Serious question, not trying to 'flame' the issue!
And a good point - in some respects I can see no difference between a book and a CD; both are physical artefacts recording another's creative input. Much of my music when I was younger was garnered from the trade-in bins of record shops (there used to be a superb place in Notting Hill that had the most wonderful and obscure LPs).
The significant difference, however, is that over the past decade technology has made the copying of music (and video) - far simpler and thus the notion of 'intellectual property' more important. Ron Olesko seems to have got to the crux of the issue - if you keep the content and trade the artefact, that is morally wrong, but if you simply trade in a CD or LP you no longer want without copying it, 'title' passes to the new owner, and the original copyright owner has no rights in the matter.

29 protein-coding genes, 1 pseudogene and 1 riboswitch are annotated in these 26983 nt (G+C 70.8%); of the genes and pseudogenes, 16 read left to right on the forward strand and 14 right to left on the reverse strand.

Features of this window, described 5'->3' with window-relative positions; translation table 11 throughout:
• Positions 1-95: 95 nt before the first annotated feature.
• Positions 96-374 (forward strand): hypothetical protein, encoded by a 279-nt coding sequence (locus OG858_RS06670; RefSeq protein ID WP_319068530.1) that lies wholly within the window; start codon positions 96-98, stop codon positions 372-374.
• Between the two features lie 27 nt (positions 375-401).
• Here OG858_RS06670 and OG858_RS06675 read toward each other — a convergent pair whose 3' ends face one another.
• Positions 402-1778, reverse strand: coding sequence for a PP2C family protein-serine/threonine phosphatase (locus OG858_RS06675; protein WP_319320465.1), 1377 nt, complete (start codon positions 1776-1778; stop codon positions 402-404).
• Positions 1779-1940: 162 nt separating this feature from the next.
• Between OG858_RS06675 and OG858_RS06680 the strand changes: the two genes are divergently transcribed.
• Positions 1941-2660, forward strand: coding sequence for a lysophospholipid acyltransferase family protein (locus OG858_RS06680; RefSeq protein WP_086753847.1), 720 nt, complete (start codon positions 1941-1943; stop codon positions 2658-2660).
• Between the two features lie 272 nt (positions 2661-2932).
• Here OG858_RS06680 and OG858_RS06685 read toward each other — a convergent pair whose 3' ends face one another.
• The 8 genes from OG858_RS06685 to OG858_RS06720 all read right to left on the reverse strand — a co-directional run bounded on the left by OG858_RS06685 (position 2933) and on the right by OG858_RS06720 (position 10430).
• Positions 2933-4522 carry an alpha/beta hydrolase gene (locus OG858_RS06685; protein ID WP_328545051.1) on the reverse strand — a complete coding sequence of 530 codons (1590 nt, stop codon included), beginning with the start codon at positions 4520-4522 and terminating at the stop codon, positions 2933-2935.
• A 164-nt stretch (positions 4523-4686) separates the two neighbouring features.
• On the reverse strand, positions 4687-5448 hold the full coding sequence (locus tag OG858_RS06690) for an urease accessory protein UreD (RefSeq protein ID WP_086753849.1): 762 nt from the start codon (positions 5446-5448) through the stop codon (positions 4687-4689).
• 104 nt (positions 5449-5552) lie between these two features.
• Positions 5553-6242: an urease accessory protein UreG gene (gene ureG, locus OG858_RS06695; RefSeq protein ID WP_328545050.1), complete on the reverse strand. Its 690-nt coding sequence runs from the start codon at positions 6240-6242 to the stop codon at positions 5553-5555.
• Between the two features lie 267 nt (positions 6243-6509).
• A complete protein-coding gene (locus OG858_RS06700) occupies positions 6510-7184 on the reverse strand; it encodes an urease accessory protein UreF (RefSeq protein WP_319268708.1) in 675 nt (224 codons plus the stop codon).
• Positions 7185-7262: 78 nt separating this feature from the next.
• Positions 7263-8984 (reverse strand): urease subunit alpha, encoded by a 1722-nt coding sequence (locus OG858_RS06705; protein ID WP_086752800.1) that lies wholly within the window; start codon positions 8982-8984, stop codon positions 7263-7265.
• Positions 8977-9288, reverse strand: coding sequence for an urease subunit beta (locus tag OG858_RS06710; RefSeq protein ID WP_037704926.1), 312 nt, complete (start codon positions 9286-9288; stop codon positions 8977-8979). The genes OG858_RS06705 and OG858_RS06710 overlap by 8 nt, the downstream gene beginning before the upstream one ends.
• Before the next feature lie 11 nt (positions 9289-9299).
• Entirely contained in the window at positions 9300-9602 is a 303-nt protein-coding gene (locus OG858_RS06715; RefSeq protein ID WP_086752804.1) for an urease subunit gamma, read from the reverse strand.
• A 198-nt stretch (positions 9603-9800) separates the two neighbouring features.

Compare it to a painting - if an artist sells a print, s/he makes money on the sale. But if the new owner sells it on, then the artist has no right to come back and demand a cut from that transaction. If, however, that new owner makes copies of the print and distributes them, the artist has a right to prevent this.